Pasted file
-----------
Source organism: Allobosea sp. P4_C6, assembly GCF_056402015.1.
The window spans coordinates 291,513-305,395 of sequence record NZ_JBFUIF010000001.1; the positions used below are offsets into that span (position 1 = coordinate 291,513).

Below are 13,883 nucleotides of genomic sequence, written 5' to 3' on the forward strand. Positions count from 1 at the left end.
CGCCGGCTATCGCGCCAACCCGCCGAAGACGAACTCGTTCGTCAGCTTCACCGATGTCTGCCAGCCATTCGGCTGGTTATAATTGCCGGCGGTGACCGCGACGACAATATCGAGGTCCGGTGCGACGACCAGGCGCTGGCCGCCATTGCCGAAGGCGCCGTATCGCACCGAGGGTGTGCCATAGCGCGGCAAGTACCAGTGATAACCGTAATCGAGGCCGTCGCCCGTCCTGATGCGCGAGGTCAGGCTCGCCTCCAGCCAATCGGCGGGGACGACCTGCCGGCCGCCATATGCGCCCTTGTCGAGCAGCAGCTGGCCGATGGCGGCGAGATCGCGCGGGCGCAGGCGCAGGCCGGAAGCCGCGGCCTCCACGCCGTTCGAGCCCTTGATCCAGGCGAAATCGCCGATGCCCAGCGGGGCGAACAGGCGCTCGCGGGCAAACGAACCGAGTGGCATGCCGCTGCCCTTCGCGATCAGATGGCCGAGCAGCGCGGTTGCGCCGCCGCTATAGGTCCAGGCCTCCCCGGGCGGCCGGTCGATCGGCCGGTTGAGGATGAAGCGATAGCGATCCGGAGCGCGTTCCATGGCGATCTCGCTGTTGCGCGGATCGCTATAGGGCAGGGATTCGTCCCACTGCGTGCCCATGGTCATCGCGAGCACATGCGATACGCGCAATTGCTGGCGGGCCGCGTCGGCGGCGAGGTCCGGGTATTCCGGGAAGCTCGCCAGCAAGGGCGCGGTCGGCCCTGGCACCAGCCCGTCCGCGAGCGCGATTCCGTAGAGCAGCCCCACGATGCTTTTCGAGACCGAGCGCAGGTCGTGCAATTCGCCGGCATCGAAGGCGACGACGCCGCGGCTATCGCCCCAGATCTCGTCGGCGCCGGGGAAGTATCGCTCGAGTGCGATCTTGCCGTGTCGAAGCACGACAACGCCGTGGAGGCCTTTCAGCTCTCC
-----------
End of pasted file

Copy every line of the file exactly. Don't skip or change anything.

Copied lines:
Source organism: Allobosea sp. P4_C6, assembly GCF_056402015.1.
The window spans coordinates 291,513-305,395 of sequence record NZ_JBFUIF010000001.1; the positions used below are offsets into that span (position 1 = coordinate 291,513).

Below are 13,883 nucleotides of genomic sequence, written 5' to 3' on the forward strand. Positions count from 1 at the left end.
CGCCGGCTATCGCGCCAACCCGCCGAAGACGAACTCGTTCGTCAGCTTCACCGATGTCTGCCAGCCATTCGGCTGGTTATAATTGCCGGCGGTGACCGCGACGACAATATCGAGGTCCGGTGCGACGACCAGGCGCTGGCCGCCATTGCCGAAGGCGCCGTATCGCACCGAGGGTGTGCCATAGCGCGGCAAGTACCAGTGATAACCGTAATCGAGGCCGTCGCCCGTCCTGATGCGCGAGGTCAGGCTCGCCTCCAGCCAATCGGCGGGGACGACCTGCCGGCCGCCATATGCGCCCTTGTCGAGCAGCAGCTGGCCGATGGCGGCGAGATCGCGCGGGCGCAGGCGCAGGCCGGAAGCCGCGGCCTCCACGCCGTTCGAGCCCTTGATCCAGGCGAAATCGCCGATGCCCAGCGGGGCGAACAGGCGCTCGCGGGCAAACGAACCGAGTGGCATGCCGCTGCCCTTCGCGATCAGATGGCCGAGCAGCGCGGTTGCGCCGCCGCTATAGGTCCAGGCCTCCCCGGGCGGCCGGTCGATCGGCCGGTTGAGGATGAAGCGATAGCGATCCGGAGCGCGTTCCATGGCGATCTCGCTGTTGCGCGGATCGCTATAGGGCAGGGATTCGTCCCACTGCGTGCCCATGGTCATCGCGAGCACATGCGATACGCGCAATTGCTGGCGGGCCGCGTCGGCGGCGAGGTCCGGGTATTCCGGGAAGCTCGCCAGCAAGGGCGCGGTCGGCCCTGGCACCAGCCCGTCCGCGAGCGCGATTCCGTAGAGCAGCCCCACGATGCTTTTCGAGACCGAGCGCAGGTCGTGCAATTCGCCGGCATCGAAGGCGACGACGCCGCGGCTATCGCCCCAGATCTCGTCGGCGCCGGGGAAGTATCGCTCGAGTGCGATCTTGCCGTGTCGAAGCACGACAACGCCGTGGAGGCCTTTCAGCTCTCC